Russia is committed to seeing its pact with OPEC through to completion, whether that means starting discussions about a phaseout at the next meeting in June or prolonging output cuts into 2019, Energy Minister Alexander Novak said.
“As soon as the ultimate goal of our deal is achieved — which is the balancing of the market — we will start considering gradual withdrawal,” Novak said in a Bloomberg television interview in Moscow. “That might start to happen starting with the third or fourth quarters,” and discussion of an exit strategy at the group’s next meeting in June can’t be ruled out, he said.
However, if the situation in the oil market required the deal to be extended into 2019 then Russia would agree to that, according to the minister. “We will act depending on the current situation,” he said.
President Vladimir Putin, who will rule Russia for another six years after securing a victory in Sunday’s election, has emerged as a global oil-market power broker after engineering Russia’s accord with the Organization of Petroleum Exporting Countries over a year ago. The partners started 2018 on a high as their success in clearing a chronic glut pushed Brent crude above $70.
That surge prompted speculation that they could start discussing phasing out the production cuts before the deal expires at the end of the year. More recently, signs of market weakness have reappeared amid booming U.S. shale output, raising questions about whether the deal would need to be extended into 2019.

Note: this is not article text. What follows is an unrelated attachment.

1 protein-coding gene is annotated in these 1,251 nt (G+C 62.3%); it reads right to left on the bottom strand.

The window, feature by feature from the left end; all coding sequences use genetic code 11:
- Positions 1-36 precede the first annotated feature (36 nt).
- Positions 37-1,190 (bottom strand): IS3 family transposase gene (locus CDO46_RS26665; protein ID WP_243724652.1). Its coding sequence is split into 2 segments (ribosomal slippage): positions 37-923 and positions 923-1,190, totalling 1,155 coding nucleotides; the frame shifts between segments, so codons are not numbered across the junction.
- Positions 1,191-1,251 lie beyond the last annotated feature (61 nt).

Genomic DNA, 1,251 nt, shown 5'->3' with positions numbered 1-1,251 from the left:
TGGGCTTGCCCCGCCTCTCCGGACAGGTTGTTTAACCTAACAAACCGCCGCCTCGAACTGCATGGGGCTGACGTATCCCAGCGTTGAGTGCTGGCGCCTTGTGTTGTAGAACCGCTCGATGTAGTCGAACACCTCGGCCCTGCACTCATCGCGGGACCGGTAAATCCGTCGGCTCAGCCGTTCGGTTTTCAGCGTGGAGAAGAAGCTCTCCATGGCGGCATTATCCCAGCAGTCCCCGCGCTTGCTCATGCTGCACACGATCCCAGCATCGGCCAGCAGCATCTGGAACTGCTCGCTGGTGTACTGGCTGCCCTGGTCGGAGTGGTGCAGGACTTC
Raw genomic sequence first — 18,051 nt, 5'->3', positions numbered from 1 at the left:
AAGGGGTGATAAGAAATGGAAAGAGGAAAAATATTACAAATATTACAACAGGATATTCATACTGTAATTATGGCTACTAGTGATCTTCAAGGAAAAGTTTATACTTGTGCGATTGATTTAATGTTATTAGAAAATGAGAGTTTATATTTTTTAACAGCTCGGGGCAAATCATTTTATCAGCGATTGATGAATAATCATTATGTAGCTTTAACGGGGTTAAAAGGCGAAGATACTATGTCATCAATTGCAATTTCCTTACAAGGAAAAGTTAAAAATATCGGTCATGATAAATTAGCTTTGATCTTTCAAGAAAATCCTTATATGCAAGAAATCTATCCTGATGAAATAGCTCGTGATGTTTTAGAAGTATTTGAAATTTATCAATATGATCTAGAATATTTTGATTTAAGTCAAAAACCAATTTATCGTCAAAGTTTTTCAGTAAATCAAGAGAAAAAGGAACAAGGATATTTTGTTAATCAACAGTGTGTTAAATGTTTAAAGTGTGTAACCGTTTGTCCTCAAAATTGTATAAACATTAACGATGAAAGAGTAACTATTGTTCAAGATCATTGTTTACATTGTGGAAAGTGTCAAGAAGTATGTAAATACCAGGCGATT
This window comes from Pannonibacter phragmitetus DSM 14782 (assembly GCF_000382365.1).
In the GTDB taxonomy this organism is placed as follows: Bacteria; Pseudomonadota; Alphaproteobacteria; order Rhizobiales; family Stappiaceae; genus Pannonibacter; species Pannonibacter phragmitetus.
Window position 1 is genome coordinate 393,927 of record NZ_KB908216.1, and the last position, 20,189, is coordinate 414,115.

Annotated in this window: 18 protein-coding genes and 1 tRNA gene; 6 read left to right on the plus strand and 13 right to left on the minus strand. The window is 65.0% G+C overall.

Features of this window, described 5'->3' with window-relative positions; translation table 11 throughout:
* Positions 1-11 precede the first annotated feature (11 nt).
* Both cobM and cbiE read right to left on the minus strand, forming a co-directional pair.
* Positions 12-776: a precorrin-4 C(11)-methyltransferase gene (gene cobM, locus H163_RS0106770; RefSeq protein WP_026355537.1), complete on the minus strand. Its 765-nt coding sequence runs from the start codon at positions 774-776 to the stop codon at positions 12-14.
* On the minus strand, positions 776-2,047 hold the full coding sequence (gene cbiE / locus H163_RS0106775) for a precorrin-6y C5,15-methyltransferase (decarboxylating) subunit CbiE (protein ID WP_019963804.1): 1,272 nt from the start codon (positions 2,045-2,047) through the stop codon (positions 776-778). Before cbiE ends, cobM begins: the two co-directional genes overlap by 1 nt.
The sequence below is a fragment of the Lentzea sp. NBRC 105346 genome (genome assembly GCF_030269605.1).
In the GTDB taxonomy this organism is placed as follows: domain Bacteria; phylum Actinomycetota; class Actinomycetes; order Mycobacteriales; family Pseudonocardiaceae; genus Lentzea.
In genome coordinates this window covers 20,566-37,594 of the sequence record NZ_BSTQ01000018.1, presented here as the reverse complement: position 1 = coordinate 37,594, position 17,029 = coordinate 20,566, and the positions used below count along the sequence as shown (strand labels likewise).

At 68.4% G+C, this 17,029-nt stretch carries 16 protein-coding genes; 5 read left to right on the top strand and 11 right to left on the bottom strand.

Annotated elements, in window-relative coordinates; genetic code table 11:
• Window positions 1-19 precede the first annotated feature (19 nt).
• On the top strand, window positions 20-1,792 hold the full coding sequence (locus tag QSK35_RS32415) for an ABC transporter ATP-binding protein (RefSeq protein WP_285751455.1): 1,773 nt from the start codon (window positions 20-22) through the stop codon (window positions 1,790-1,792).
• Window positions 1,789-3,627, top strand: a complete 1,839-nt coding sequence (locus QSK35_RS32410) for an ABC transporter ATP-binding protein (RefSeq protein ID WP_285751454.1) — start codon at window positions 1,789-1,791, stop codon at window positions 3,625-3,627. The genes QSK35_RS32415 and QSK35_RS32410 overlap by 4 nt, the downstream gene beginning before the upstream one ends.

Novak said he isn’t worried about the growth in shale oil, nor the possibility that the U.S. could overtake Russia as the world’s largest crude producer.
Signals from top OPEC supplier Saudi Arabia suggest little desire to end the deal with Russia early. Producers should keep cutting for the whole year, even if that causes a small supply shortage, the kingdom’s Energy Minister Khalid Al-Falih said last month. The nation wants higher prices to sustain it through a period of radical change to its economy and bolster the value of its state oil company prior to an initial public offering, according to RBC Capital Markets.
When the time is right to end the production cuts, it should be done gradually, Novak said, echoing comments from his Saudi counterpart earlier this month.
After disagreeing about the strength of supply and demand late last year, both OPEC and the International Energy Agency now forecast that the production cuts will succeed in eliminating the oil-inventory surplus this year, achieving the stated goal of the deal. That success would be due in large part to the collapse in Venezuelan production amid an economic crisis, which could even put the market decisively into deficit by the end of the year, the IEA said.
Russian oil companies, including leading producers Rosneft PJSC and Lukoil PJSC, raised concerns last year over the prospect of prolonged cuts. Yet Novak insisted there’s no disagreement between the state and the industry.
“Of course we listen to their point of view,” he said. “Everything we do is a consolidated approach aimed at attaining the ultimate goal.”